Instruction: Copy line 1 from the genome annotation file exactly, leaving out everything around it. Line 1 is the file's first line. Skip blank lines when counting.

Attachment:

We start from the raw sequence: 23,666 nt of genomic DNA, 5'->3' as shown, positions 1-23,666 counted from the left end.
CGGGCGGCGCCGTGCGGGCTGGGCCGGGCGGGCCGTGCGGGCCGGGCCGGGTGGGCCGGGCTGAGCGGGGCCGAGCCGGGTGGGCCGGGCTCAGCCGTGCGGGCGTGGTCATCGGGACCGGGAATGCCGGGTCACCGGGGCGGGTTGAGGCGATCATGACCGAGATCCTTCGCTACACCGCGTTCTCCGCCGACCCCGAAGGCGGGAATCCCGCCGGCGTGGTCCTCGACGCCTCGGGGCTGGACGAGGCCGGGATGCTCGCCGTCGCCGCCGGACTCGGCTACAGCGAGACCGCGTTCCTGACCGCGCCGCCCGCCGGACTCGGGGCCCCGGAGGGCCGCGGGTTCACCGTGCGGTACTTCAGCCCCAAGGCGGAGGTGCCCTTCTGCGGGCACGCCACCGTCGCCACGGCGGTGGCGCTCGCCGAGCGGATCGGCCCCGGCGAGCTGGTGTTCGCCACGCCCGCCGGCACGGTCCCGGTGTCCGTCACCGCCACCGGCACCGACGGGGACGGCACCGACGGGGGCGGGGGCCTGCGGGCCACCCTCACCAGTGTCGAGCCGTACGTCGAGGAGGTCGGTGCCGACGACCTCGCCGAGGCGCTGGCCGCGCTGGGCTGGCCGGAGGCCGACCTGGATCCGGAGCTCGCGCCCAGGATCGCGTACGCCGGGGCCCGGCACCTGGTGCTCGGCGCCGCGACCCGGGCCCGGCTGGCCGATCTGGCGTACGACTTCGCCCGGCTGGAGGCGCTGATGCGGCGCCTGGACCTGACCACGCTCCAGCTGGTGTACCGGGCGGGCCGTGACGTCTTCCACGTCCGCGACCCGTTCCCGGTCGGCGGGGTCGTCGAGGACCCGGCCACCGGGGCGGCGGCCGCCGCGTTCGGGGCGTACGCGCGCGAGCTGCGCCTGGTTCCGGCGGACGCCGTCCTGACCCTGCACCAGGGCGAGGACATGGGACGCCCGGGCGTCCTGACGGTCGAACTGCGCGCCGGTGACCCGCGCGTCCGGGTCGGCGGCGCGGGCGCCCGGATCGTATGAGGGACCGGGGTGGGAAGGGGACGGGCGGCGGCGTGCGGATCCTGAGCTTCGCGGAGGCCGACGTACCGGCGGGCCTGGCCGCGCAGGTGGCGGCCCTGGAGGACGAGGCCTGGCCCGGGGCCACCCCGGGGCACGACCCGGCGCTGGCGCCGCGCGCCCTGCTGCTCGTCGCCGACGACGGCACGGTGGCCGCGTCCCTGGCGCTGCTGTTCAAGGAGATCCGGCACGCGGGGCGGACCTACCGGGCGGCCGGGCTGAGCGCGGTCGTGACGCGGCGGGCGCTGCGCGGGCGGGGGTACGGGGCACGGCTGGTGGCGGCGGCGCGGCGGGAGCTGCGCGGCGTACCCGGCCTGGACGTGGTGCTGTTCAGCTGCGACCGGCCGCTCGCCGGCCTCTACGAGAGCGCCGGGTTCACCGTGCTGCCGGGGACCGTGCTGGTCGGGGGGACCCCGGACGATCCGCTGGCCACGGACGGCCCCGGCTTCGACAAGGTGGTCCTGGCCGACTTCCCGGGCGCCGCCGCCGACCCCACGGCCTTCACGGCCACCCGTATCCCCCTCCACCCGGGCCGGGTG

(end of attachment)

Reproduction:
We start from the raw sequence: 23,666 nt of genomic DNA, 5'->3' as shown, positions 1-23,666 counted from the left end.